This situation begets huge responsibility. Sometimes I feel as if I should say something meaningful on the radio instead of just messing around. But then I remember that I am a slacker and what’s important to a slacker isn’t attitude so much as just being present. In radio, you have to get at least a B in attendance or you ain’t worth a plug nickel.
One of the things that I am learning these days about radio is how to forecast. This is a direct result of taking graduate level Accounting last semester from Mr. Ken Pogach. He talked a lot about budgeting and then reconciling your budget with what you actually earned in revenues and built up in costs. It’s a simple concept that I didn’t know anything about. Now I want to be a budgeter and a forecaster. I figure that this is the best chance we have to help ensure a future for local radio.
As far as revenue forecasts for WJOB for 2018, I want to increase revenues by 10%.
As far as cost forecasts for WJOB for 2018. I want to hold costs steady.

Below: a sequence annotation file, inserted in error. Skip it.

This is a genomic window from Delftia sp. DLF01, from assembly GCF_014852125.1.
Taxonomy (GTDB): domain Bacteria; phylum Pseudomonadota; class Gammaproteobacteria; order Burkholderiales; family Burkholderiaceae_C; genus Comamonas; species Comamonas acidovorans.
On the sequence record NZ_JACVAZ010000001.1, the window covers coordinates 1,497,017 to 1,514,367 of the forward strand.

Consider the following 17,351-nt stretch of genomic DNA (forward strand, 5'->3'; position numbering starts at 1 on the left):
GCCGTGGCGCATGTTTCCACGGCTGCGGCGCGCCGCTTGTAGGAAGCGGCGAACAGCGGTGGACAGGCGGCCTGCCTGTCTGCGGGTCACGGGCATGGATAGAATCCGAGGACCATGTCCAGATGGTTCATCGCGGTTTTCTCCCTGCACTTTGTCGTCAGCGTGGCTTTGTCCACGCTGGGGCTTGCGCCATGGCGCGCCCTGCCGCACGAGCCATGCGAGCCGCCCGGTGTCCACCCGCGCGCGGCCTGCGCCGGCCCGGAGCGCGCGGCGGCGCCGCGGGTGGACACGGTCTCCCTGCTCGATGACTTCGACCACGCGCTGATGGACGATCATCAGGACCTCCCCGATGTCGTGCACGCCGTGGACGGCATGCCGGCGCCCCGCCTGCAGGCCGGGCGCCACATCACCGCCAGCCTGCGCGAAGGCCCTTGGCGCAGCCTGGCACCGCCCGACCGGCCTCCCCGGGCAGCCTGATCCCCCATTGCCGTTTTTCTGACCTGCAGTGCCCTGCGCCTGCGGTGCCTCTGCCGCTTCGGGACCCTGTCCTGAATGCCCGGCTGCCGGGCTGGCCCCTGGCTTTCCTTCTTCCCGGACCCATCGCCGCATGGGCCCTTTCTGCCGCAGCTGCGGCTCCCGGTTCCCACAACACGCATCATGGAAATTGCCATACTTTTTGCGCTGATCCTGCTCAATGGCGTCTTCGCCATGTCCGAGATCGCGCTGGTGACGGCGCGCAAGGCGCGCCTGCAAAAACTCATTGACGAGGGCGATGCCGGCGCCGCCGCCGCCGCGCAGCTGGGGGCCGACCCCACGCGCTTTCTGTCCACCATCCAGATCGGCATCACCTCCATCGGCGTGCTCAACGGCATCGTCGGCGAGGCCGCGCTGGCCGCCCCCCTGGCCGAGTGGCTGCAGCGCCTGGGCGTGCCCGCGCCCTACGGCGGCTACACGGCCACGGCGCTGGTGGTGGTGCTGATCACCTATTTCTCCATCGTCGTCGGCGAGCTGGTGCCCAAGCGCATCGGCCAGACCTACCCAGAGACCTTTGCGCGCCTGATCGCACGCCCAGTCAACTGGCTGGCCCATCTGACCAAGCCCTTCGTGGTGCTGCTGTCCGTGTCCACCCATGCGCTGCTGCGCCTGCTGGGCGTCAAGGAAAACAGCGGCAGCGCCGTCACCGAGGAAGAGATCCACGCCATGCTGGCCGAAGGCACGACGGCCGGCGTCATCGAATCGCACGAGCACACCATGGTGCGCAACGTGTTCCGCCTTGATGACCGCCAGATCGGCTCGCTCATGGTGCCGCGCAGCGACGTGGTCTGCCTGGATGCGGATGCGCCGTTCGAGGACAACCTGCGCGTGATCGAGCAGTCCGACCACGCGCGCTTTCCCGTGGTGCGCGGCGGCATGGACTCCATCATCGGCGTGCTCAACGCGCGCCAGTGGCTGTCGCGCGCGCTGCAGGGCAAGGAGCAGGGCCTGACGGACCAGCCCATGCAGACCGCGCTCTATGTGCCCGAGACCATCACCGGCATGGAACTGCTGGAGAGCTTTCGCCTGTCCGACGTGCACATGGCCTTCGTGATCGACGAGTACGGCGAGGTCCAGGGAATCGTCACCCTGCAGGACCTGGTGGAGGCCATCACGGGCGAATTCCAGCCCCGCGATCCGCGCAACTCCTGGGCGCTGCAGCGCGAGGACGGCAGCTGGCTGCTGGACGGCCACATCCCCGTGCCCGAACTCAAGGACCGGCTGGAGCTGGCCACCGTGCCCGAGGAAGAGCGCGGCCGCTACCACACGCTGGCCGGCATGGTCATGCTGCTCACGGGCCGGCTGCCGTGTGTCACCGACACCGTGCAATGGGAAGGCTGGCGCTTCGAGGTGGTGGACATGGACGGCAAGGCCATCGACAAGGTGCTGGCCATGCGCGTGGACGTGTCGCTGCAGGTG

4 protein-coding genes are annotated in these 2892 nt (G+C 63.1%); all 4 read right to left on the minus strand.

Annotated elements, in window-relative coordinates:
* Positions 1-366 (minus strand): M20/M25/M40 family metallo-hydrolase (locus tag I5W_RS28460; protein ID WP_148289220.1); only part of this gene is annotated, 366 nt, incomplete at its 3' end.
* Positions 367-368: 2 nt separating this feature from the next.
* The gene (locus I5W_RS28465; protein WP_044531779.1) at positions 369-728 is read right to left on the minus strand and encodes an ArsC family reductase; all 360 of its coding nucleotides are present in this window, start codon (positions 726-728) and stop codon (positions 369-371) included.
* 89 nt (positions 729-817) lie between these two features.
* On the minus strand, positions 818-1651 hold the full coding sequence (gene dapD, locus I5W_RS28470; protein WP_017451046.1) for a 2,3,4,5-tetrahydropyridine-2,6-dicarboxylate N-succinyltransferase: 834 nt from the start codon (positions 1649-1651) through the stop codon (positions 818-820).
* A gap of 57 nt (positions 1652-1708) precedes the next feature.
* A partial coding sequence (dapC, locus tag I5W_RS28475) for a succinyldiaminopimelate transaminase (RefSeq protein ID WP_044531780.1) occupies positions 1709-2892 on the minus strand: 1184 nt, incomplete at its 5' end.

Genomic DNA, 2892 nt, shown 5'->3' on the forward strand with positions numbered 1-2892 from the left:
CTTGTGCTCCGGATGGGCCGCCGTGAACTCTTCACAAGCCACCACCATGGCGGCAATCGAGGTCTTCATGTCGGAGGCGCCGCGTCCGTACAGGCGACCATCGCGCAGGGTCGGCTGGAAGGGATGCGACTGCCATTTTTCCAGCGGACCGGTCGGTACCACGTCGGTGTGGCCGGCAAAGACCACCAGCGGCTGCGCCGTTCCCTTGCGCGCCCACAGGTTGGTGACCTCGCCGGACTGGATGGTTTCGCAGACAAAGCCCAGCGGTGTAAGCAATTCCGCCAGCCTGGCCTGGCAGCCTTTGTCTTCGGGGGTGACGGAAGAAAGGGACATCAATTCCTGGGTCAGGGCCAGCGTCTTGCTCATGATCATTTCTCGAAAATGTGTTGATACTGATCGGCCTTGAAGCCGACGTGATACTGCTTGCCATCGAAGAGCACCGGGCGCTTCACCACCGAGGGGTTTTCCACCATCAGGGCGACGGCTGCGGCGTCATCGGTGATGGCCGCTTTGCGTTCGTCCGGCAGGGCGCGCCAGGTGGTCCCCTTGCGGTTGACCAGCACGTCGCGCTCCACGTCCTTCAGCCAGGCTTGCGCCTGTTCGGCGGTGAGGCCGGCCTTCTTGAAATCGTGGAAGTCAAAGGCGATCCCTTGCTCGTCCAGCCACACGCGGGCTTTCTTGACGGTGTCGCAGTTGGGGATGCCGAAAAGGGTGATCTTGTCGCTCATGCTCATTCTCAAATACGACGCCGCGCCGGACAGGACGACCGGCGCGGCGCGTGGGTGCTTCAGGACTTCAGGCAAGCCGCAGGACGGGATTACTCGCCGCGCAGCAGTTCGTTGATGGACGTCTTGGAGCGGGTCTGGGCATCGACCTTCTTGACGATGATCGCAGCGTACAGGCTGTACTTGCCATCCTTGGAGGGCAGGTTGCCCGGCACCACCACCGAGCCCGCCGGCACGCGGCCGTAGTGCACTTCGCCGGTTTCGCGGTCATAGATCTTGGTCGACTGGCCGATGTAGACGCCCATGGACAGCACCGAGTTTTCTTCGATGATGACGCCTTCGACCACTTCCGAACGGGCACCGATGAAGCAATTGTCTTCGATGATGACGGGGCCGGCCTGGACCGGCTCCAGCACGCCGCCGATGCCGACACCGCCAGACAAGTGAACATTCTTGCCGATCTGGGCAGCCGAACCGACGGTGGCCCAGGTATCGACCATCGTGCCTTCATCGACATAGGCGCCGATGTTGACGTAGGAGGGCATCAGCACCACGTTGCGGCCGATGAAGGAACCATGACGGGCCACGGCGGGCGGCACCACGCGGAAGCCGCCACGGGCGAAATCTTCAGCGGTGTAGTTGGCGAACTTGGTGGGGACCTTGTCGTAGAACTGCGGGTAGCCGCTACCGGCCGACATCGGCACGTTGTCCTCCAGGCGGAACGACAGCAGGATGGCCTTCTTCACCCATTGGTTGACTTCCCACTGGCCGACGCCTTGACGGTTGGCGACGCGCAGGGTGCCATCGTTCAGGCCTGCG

This would create something we haven’t really known in the past. Profit.
And what about forecasts for how many Facebook Live video views we get?
In 2017, we got 2.5 million views. That’s about 208,000 views a month.
For 2018, I want to average 300,000 views per month, or 3.6 million views.
That’s about as far as I go with projections. I thank Mr. Ken Pogach for this moment of clarity. Now, what about marketing?
Last semester it was graduate Accounting. This semester, it’s graduate Marketing. I’m gonna learn how to be a marketer.
I know that this sounds overly simplistic. “Really, JED, you’re gonna take graduate Accounting and all of the sudden you know the numbers side of running a business? And then you’re going to take graduate Marketing and all of the sudden you’re gonna know how to sell advertising on your media?”